Access To NC Gambling Disorder Treatment Improving In 2024 Ahead Of Sports Betting

The North Carolina Department of Health and Human Services (NCDHHS) announced that starting in 2024, funding is on the rise for mental health – including funds that will help treat those with gambling addictions.

The NCDHHS recently announced new Medicaid reimbursement rate hikes. This is the first increase to North Carolina minimum reimbursement rates for behavioral health services in more than 10 years.

“Raising these rates will strengthen the care workforce who provide these services an increase access to care for every North Carolinian,” a press release read.

The changes go into effect Jan. 1, 2024, just before North Carolina online sports betting laws go into effect.

NCSharp connected with the NCDHHS to learn more about what it means for problem gambling treatment in the future.

The big change? Funding.

The biggest change is the funds toward behavioral health care. $835 million in funds was approved in the 2023-2025 budget. According to a release from the NCDHHS, this is the “single largest investment in behavioral health by the state legislature.”

These added dollars will help all North Carolina residents, not just those experiencing a gambling problem. One in four children and one in five adults are experiencing a need for mental health help.

A closer look at budget funding and the reason behind it

The North Carolina General Assembly largely mandated the increase in funding in the latest state budget.

“One main reason why the funds were increased was a report commissioned by the lottery from Spectrum Gaming in 2019, to assess the gambling landscape and possibility for sports betting expansion,” the NCDHHS said in an email with NCSharp. “The report recommends increased levels to the problem gambling program.”

Additionally, there is no federal funding. Dollars toward these programs come at the state level.

While most people are able to gamble for entertainment only, an estimated 5.5% of adults in North Carolina are currently experiencing a problem, with another 15% at risk for harm,” the NCDHHS said in an email. “Current funding levels allocate approximately $.13 per adult 18+, if we take into account youth, that’s $.9 per person. The additional funds only increase the funding levels to $.40 cents per adult, with youth that’s $.27 per person.”

The timing of the funding is key, too. Legal gambling is becoming the norm across the country. In North Carolina, online sports betting is on the horizon, with a launch coming early in 2024.

But with that expansion comes some unwarranted issues, such as younger individuals developing problem gaming tendencies.

“Young people are exposed to gambling at an earlier age, in both traditional forms (casinos, lotteries, sports betting) and new, less obvious forms like gaming, loot boxes and fantasy sports,” said the NCDHHS. “It’s important to note that gambling is not only illegal for those teens and some young adults, and it can also be harmful and addictive to their developing brains. Research shows that children introduced to gambling by age 12 are four times more likely to engage in problematic gambling behaviors later. This is why we place such an emphasis on our youth prevention program.”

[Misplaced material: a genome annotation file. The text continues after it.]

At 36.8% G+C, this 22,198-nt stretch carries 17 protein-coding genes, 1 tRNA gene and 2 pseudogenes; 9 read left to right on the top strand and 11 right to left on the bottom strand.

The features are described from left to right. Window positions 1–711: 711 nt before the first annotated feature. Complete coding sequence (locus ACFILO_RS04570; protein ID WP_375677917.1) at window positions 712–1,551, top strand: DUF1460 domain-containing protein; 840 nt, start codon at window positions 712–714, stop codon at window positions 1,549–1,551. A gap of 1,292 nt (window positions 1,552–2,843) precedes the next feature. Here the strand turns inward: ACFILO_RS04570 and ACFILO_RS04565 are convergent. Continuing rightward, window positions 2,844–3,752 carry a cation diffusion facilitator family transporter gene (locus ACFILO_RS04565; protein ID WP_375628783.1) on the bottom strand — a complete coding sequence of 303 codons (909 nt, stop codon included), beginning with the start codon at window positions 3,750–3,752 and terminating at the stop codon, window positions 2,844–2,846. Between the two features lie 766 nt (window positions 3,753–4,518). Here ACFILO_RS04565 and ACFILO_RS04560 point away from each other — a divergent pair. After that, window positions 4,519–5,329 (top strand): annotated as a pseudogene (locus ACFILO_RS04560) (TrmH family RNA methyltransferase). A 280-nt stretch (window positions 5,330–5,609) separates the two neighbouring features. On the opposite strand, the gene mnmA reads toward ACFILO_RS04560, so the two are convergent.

Can this benefit gambling addiction in North Carolina?

According to the NCDHHS, the North Carolina Problem Gambling Program has always operated on a $1 million budget since its inception in 2007. The current funding supports several things, such as prevention efforts, no-cost treatment options and a 24/7 hotline.

“Increased funding will allow us to meet the needs of those impacted by problematic levels of gambling by funding additional programs and services. This includes awareness raising efforts, outreach to those at high risk as well as additional services aimed at preventing instances of problem gambling and support for those who have been impacted.”

Problem gambling options in North Carolina

Right now, those with problem gambling addictions have some options when it comes to help or treatment.

With North Carolina’s 24/7 hotline, people can either call, text or chat for help at no cost to them.

“Help comes in the form of remote-based counseling, in-person/virtual clinical treatment, peer support services and motivational text messaging. Our goal is to meet the needs of everyone where they are on their recovery journey.”

Stigma is a big part of the group’s work, too.

“People are more than their addiction. NCDHHS uses the term ‘person experiencing a problem with gambling.’ Problem gambling occurs on a continuum, with those who meet the criteria for a clinical diagnosis from the DSM-5, but the term problem gambling also encompasses those at risk or who are affected by someone else gambling.”

For those looking to seek help, you can call 877-718-5543. You can also text #morethanagamenc to 53342 for free help and additional information.

Visit the website for the ability to speak with a specialist and learn about warning signs.

About the Author

Adam Hensley

Adam Hensley's byline has appeared in the Associated Press, Sports Illustrated and sites within the USA Today Network. Hensley graduated from the University of Iowa in 2019 and spent his college career working as an editor and reporter for the Daily Iowan’s sports department.